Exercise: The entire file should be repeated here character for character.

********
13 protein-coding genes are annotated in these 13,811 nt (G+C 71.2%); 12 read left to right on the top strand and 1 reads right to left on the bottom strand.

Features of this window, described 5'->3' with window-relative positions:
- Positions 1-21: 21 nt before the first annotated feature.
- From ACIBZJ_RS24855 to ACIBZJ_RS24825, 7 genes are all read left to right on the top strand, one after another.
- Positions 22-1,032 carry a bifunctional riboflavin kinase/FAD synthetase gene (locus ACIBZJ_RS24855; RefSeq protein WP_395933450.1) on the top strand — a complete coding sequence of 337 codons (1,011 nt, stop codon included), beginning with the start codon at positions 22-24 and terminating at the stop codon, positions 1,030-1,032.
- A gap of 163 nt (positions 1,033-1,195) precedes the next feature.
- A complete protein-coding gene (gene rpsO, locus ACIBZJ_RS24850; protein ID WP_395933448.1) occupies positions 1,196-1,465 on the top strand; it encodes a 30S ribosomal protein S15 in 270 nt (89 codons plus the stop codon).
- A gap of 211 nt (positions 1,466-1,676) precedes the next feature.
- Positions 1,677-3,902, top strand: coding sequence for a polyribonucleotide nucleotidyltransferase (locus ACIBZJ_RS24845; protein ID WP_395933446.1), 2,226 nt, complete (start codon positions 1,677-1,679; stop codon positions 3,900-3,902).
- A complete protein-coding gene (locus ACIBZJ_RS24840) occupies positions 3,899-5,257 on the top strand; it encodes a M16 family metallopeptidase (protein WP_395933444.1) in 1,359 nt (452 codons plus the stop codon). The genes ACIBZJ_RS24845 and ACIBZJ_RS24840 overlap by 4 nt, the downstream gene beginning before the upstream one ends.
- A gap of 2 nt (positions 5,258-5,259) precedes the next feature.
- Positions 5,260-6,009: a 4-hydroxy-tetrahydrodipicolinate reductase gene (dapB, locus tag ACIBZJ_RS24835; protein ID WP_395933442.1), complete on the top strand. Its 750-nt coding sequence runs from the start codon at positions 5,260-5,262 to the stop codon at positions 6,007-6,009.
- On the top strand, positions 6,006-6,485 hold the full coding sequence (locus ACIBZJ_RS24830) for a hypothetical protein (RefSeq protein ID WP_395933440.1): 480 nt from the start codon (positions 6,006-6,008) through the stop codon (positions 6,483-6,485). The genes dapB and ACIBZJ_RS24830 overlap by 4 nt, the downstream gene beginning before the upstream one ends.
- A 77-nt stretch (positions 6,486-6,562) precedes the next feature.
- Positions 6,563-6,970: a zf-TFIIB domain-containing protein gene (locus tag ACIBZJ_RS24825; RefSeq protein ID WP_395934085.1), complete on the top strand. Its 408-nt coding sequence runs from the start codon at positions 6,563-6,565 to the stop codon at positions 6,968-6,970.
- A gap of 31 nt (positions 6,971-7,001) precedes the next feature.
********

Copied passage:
13 protein-coding genes are annotated in these 13,811 nt (G+C 71.2%); 12 read left to right on the top strand and 1 reads right to left on the bottom strand.

Features of this window, described 5'->3' with window-relative positions:
- Positions 1-21: 21 nt before the first annotated feature.
- From ACIBZJ_RS24855 to ACIBZJ_RS24825, 7 genes are all read left to right on the top strand, one after another.
- Positions 22-1,032 carry a bifunctional riboflavin kinase/FAD synthetase gene (locus ACIBZJ_RS24855; RefSeq protein WP_395933450.1) on the top strand — a complete coding sequence of 337 codons (1,011 nt, stop codon included), beginning with the start codon at positions 22-24 and terminating at the stop codon, positions 1,030-1,032.
- A gap of 163 nt (positions 1,033-1,195) precedes the next feature.
- A complete protein-coding gene (gene rpsO, locus ACIBZJ_RS24850; protein ID WP_395933448.1) occupies positions 1,196-1,465 on the top strand; it encodes a 30S ribosomal protein S15 in 270 nt (89 codons plus the stop codon).
- A gap of 211 nt (positions 1,466-1,676) precedes the next feature.
- Positions 1,677-3,902, top strand: coding sequence for a polyribonucleotide nucleotidyltransferase (locus ACIBZJ_RS24845; protein ID WP_395933446.1), 2,226 nt, complete (start codon positions 1,677-1,679; stop codon positions 3,900-3,902).
- A complete protein-coding gene (locus ACIBZJ_RS24840) occupies positions 3,899-5,257 on the top strand; it encodes a M16 family metallopeptidase (protein WP_395933444.1) in 1,359 nt (452 codons plus the stop codon). The genes ACIBZJ_RS24845 and ACIBZJ_RS24840 overlap by 4 nt, the downstream gene beginning before the upstream one ends.
- A gap of 2 nt (positions 5,258-5,259) precedes the next feature.
- Positions 5,260-6,009: a 4-hydroxy-tetrahydrodipicolinate reductase gene (dapB, locus tag ACIBZJ_RS24835; protein ID WP_395933442.1), complete on the top strand. Its 750-nt coding sequence runs from the start codon at positions 5,260-5,262 to the stop codon at positions 6,007-6,009.
- On the top strand, positions 6,006-6,485 hold the full coding sequence (locus ACIBZJ_RS24830) for a hypothetical protein (RefSeq protein ID WP_395933440.1): 480 nt from the start codon (positions 6,006-6,008) through the stop codon (positions 6,483-6,485). The genes dapB and ACIBZJ_RS24830 overlap by 4 nt, the downstream gene beginning before the upstream one ends.
- A 77-nt stretch (positions 6,486-6,562) precedes the next feature.
- Positions 6,563-6,970: a zf-TFIIB domain-containing protein gene (locus tag ACIBZJ_RS24825; RefSeq protein ID WP_395934085.1), complete on the top strand. Its 408-nt coding sequence runs from the start codon at positions 6,563-6,565 to the stop codon at positions 6,968-6,970.
- A gap of 31 nt (positions 6,971-7,001) precedes the next feature.